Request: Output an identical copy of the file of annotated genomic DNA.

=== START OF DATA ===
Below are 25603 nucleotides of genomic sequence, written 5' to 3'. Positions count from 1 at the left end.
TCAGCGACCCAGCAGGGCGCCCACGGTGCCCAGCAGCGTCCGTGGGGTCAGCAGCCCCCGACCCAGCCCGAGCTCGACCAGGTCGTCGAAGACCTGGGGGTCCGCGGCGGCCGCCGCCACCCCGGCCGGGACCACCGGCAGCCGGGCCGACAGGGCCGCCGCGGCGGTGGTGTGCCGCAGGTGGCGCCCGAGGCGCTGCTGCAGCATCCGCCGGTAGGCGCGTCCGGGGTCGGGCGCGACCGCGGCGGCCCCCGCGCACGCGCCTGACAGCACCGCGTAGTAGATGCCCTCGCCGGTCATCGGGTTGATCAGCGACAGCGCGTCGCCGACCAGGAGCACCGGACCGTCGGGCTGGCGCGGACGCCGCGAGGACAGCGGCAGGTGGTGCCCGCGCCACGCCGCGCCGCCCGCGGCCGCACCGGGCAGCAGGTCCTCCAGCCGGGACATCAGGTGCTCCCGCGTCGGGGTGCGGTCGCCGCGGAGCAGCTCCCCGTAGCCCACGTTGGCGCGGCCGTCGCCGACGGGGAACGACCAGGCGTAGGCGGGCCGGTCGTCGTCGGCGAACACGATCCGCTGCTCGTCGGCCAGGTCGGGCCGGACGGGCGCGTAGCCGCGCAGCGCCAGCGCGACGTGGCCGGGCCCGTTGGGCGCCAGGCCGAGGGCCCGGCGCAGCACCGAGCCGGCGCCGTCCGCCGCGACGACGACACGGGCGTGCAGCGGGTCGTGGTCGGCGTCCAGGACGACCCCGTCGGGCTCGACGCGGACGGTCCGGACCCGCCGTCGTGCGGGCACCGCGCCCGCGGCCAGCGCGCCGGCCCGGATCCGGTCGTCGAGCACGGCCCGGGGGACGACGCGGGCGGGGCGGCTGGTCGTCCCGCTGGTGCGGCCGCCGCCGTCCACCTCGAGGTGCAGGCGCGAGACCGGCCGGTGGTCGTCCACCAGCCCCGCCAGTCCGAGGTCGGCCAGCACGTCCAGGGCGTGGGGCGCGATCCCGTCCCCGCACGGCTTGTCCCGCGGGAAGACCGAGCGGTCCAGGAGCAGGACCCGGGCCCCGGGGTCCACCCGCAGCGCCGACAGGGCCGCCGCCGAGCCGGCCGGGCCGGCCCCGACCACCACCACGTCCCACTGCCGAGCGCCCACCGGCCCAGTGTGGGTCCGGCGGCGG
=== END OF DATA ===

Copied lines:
Below are 25603 nucleotides of genomic sequence, written 5' to 3'. Positions count from 1 at the left end.
TCAGCGACCCAGCAGGGCGCCCACGGTGCCCAGCAGCGTCCGTGGGGTCAGCAGCCCCCGACCCAGCCCGAGCTCGACCAGGTCGTCGAAGACCTGGGGGTCCGCGGCGGCCGCCGCCACCCCGGCCGGGACCACCGGCAGCCGGGCCGACAGGGCCGCCGCGGCGGTGGTGTGCCGCAGGTGGCGCCCGAGGCGCTGCTGCAGCATCCGCCGGTAGGCGCGTCCGGGGTCGGGCGCGACCGCGGCGGCCCCCGCGCACGCGCCTGACAGCACCGCGTAGTAGATGCCCTCGCCGGTCATCGGGTTGATCAGCGACAGCGCGTCGCCGACCAGGAGCACCGGACCGTCGGGCTGGCGCGGACGCCGCGAGGACAGCGGCAGGTGGTGCCCGCGCCACGCCGCGCCGCCCGCGGCCGCACCGGGCAGCAGGTCCTCCAGCCGGGACATCAGGTGCTCCCGCGTCGGGGTGCGGTCGCCGCGGAGCAGCTCCCCGTAGCCCACGTTGGCGCGGCCGTCGCCGACGGGGAACGACCAGGCGTAGGCGGGCCGGTCGTCGTCGGCGAACACGATCCGCTGCTCGTCGGCCAGGTCGGGCCGGACGGGCGCGTAGCCGCGCAGCGCCAGCGCGACGTGGCCGGGCCCGTTGGGCGCCAGGCCGAGGGCCCGGCGCAGCACCGAGCCGGCGCCGTCCGCCGCGACGACGACACGGGCGTGCAGCGGGTCGTGGTCGGCGTCCAGGACGACCCCGTCGGGCTCGACGCGGACGGTCCGGACCCGCCGTCGTGCGGGCACCGCGCCCGCGGCCAGCGCGCCGGCCCGGATCCGGTCGTCGAGCACGGCCCGGGGGACGACGCGGGCGGGGCGGCTGGTCGTCCCGCTGGTGCGGCCGCCGCCGTCCACCTCGAGGTGCAGGCGCGAGACCGGCCGGTGGTCGTCCACCAGCCCCGCCAGTCCGAGGTCGGCCAGCACGTCCAGGGCGTGGGGCGCGATCCCGTCCCCGCACGGCTTGTCCCGCGGGAAGACCGAGCGGTCCAGGAGCAGGACCCGGGCCCCGGGGTCCACCCGCAGCGCCGACAGGGCCGCCGCCGAGCCGGCCGGGCCGGCCCCGACCACCACCACGTCCCACTGCCGAGCGCCCACCGGCCCAGTGTGGGTCCGGCGGCGG